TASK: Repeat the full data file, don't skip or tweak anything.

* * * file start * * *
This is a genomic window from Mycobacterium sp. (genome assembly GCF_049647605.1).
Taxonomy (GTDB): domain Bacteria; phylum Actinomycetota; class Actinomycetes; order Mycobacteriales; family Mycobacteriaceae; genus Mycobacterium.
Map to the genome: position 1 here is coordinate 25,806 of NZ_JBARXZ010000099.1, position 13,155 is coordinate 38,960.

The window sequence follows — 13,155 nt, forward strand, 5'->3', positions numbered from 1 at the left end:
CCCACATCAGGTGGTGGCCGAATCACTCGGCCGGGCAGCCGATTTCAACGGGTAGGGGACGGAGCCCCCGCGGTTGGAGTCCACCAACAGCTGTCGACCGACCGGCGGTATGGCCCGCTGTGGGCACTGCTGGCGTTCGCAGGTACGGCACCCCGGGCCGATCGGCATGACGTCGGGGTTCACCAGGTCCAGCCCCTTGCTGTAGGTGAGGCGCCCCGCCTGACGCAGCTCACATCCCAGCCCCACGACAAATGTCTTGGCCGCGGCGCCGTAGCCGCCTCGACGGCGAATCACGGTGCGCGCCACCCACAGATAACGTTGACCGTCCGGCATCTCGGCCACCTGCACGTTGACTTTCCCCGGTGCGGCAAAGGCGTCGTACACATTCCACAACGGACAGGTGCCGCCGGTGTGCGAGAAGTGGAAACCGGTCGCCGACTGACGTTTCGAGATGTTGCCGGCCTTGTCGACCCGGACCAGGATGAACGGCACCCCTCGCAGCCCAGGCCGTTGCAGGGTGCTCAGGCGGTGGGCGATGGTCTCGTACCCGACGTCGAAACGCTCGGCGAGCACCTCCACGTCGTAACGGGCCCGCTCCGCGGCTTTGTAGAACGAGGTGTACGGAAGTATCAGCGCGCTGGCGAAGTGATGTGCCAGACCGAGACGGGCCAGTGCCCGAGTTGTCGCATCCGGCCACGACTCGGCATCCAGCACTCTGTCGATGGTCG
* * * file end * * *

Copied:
This is a genomic window from Mycobacterium sp. (genome assembly GCF_049647605.1).
Taxonomy (GTDB): domain Bacteria; phylum Actinomycetota; class Actinomycetes; order Mycobacteriales; family Mycobacteriaceae; genus Mycobacterium.
Map to the genome: position 1 here is coordinate 25,806 of NZ_JBARXZ010000099.1, position 13,155 is coordinate 38,960.

The window sequence follows — 13,155 nt, forward strand, 5'->3', positions numbered from 1 at the left end:
CCCACATCAGGTGGTGGCCGAATCACTCGGCCGGGCAGCCGATTTCAACGGGTAGGGGACGGAGCCCCCGCGGTTGGAGTCCACCAACAGCTGTCGACCGACCGGCGGTATGGCCCGCTGTGGGCACTGCTGGCGTTCGCAGGTACGGCACCCCGGGCCGATCGGCATGACGTCGGGGTTCACCAGGTCCAGCCCCTTGCTGTAGGTGAGGCGCCCCGCCTGACGCAGCTCACATCCCAGCCCCACGACAAATGTCTTGGCCGCGGCGCCGTAGCCGCCTCGACGGCGAATCACGGTGCGCGCCACCCACAGATAACGTTGACCGTCCGGCATCTCGGCCACCTGCACGTTGACTTTCCCCGGTGCGGCAAAGGCGTCGTACACATTCCACAACGGACAGGTGCCGCCGGTGTGCGAGAAGTGGAAACCGGTCGCCGACTGACGTTTCGAGATGTTGCCGGCCTTGTCGACCCGGACCAGGATGAACGGCACCCCTCGCAGCCCAGGCCGTTGCAGGGTGCTCAGGCGGTGGGCGATGGTCTCGTACCCGACGTCGAAACGCTCGGCGAGCACCTCCACGTCGTAACGGGCCCGCTCCGCGGCTTTGTAGAACGAGGTGTACGGAAGTATCAGCGCGCTGGCGAAGTGATGTGCCAGACCGAGACGGGCCAGTGCCCGAGTTGTCGCATCCGGCCACGACTCGGCATCCAGCACTCTGTCGATGGTCG